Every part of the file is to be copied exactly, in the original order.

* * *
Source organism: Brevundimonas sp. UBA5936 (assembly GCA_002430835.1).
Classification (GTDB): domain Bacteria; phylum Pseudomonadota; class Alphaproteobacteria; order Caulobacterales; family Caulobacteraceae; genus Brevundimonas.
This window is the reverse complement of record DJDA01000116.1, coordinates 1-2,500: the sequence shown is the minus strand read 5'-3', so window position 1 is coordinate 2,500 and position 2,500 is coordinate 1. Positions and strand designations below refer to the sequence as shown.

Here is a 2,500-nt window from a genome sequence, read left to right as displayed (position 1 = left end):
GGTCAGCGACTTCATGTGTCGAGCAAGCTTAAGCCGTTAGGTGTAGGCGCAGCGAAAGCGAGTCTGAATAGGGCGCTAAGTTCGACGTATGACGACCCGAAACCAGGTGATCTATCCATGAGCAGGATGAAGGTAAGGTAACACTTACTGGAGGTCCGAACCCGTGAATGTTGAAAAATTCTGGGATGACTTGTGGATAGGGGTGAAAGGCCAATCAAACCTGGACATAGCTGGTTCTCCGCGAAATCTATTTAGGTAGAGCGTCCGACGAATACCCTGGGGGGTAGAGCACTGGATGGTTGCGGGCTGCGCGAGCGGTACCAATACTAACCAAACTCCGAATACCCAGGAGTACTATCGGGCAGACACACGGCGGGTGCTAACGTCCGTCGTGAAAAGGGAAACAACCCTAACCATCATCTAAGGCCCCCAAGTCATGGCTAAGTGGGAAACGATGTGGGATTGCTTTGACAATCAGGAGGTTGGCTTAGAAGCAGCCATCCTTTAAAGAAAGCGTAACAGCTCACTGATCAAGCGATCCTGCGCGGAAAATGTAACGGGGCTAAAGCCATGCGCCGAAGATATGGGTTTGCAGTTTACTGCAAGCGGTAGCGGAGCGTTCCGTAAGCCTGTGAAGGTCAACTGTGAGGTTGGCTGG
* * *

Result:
Source organism: Brevundimonas sp. UBA5936 (assembly GCA_002430835.1).
Classification (GTDB): domain Bacteria; phylum Pseudomonadota; class Alphaproteobacteria; order Caulobacterales; family Caulobacteraceae; genus Brevundimonas.
This window is the reverse complement of record DJDA01000116.1, coordinates 1-2,500: the sequence shown is the minus strand read 5'-3', so window position 1 is coordinate 2,500 and position 2,500 is coordinate 1. Positions and strand designations below refer to the sequence as shown.

Here is a 2,500-nt window from a genome sequence, read left to right as displayed (position 1 = left end):
GGTCAGCGACTTCATGTGTCGAGCAAGCTTAAGCCGTTAGGTGTAGGCGCAGCGAAAGCGAGTCTGAATAGGGCGCTAAGTTCGACGTATGACGACCCGAAACCAGGTGATCTATCCATGAGCAGGATGAAGGTAAGGTAACACTTACTGGAGGTCCGAACCCGTGAATGTTGAAAAATTCTGGGATGACTTGTGGATAGGGGTGAAAGGCCAATCAAACCTGGACATAGCTGGTTCTCCGCGAAATCTATTTAGGTAGAGCGTCCGACGAATACCCTGGGGGGTAGAGCACTGGATGGTTGCGGGCTGCGCGAGCGGTACCAATACTAACCAAACTCCGAATACCCAGGAGTACTATCGGGCAGACACACGGCGGGTGCTAACGTCCGTCGTGAAAAGGGAAACAACCCTAACCATCATCTAAGGCCCCCAAGTCATGGCTAAGTGGGAAACGATGTGGGATTGCTTTGACAATCAGGAGGTTGGCTTAGAAGCAGCCATCCTTTAAAGAAAGCGTAACAGCTCACTGATCAAGCGATCCTGCGCGGAAAATGTAACGGGGCTAAAGCCATGCGCCGAAGATATGGGTTTGCAGTTTACTGCAAGCGGTAGCGGAGCGTTCCGTAAGCCTGTGAAGGTCAACTGTGAGGTTGGCTGG